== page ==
Cycling for a Better World

In western China there aren't many cars – yet. This is good, because the shiny new road system is usually very quiet, outside of the towns.  But, in Western China there often isn't much in the way of vegetation either. This is bad, because the wind can sweep across the landscape without impediment and this usually means that it blows in the face of any cyclist it can find. After half a day cycling into a strong headwind anything that will lessen its impact starts to look like a very good idea.

I should say right now that drafting vehicles is wrong. It's a risky business, mainly because the driver of the vehicle in front may not have heard of 'mirror, signal, manoeuvre '. In fact they may not get to the mirror part (what mirror?) before hauling on the brakes or hanging a sharp right that leaves you with nowhere to go except the hospital (what hospital?).  Even if the driver is one of China's finest, most skilled driving instructors, with awards to prove it, the bulk of the vehicle will hide any potholes ahead. This could result in you leaving the bike at speed, perhaps using a triple somersault, pike and tuck, before face-planting onto the tarmac. If this happens the best you can hope for is a 9.9 from the schoolchildren judges.

In Western China there may not be many cars on the road but there are a LOT of tractors. Usually small ones, sometimes just little three wheelers, they are owned by family farms. These slow but sturdy vehicles are just as likely to pull a trailer as a plough. And they are used for everything    a mobile fruit and veg store;  as a taxi to take the family to market all dressed up in their smartest cloths; or for carrying bales of cotton so big it looks like the tractor is lost and inside a low flying cloud. Puttering along on the hard shoulder they can seem homely and unthreatening. So, one breezy day when a trailer of parsnips cruised past me as I peddled in slow motion, it looked very tempting…

Catching up wasn't too difficult. It wasn't going very fast and as I got closer I could feel the bike becoming cocooned in its slipstream. A little pocket of calm away from the torment of the wind. Almost as if I could take my feet off the pedals and the parsnip tractor would draw me along in its wake. I relaxed & started to look around, just making a token effort at peddling – for appearances sake.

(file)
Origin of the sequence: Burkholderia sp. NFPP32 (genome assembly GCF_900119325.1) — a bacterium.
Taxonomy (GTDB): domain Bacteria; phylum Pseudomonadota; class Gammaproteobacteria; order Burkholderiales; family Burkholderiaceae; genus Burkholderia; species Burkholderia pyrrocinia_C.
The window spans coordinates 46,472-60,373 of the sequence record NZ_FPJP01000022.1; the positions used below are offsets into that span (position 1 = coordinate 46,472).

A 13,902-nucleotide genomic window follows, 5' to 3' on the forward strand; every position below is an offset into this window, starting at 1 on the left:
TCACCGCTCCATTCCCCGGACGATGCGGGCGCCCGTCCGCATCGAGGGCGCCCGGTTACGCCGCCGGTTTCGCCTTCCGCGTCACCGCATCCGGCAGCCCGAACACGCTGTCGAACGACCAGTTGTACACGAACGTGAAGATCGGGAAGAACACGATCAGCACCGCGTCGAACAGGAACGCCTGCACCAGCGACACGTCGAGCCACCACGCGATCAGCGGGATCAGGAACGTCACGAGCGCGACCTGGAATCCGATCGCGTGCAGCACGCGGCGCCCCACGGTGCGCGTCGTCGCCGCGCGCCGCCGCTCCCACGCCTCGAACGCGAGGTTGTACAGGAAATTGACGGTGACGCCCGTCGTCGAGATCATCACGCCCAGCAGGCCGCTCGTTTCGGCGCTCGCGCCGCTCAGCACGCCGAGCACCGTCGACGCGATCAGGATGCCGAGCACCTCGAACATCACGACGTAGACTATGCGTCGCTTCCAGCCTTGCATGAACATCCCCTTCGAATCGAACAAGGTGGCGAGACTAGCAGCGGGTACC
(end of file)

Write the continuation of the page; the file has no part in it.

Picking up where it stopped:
On the tractor sat a husband and wife with their pile of parsnips. The wife was driving, huddled like some Chinese babushka inside layers of padding and scarves, protection against the crisp autumn chill. The husband was on the trailer, dressed in an old dark suit & battered hat, sitting on top of the parsnips with a fine view of the road and surrounding countryside. At first neither one noticed me. No problem. I assumed they were off to make a local delivery & this would only be a brief encounter.

At the next village the tractor was slowed by the local traffic and I pulled ahead, refreshed & ready to tackle the wind again. But on the road out of town I heard the asthmatic chug of the engine as it approached and I was soon back in the calm cocoon, waving nonchalantly at my fellow cyclists as I passed. This time the man recognised me and gave a reserved wave. I waved back, grinning inanely and grateful for the help. He nudged his wife who was clearly not impressed by the idiot westerner and went back to her driving.

The undertake, overtake, wave and grin manoeuvre was repeated with each town for maybe an hour and a half. More time and distance than I could have hoped for and by this time I was very happy indeed and wanted to say thanks. But how? My Chinese vocabulary focused mainly on beer, food & internet cafes.

Acting on instinct I pulled out when the road cleared and cycled furiously to get alongside the trailer. Once there I held out the only possible thank you gift I had – a cereal bar.  It seemed a pretty uninspired gift but the man on top of the parsnips reached down, caught the bar and started to study it as I retreated, panting, into the slipstream. Next he turned to his wife and they discussed the cereal bar for some time. I'm not sure what they made of the gift but after a while he reached down, selected a vegetable from the pile and offered it to me in return. It was the only present he had available.

There was more waving and grinning, then shortly afterwards the tractor turned off down a side road and I was left battling with the headwind. It didn't matter. Life was good and by then I was almost home. I kept the parsnip for a couple of days but it was never going to be a family heirloom and got lost somewhere along the way. The memory has lasted a lot longer and is one of the clearest recollections I have from the Silk Route. Funny how the world always seems better when I'm cycling.  

    — Clive Carnighan (Silk Route 2008)

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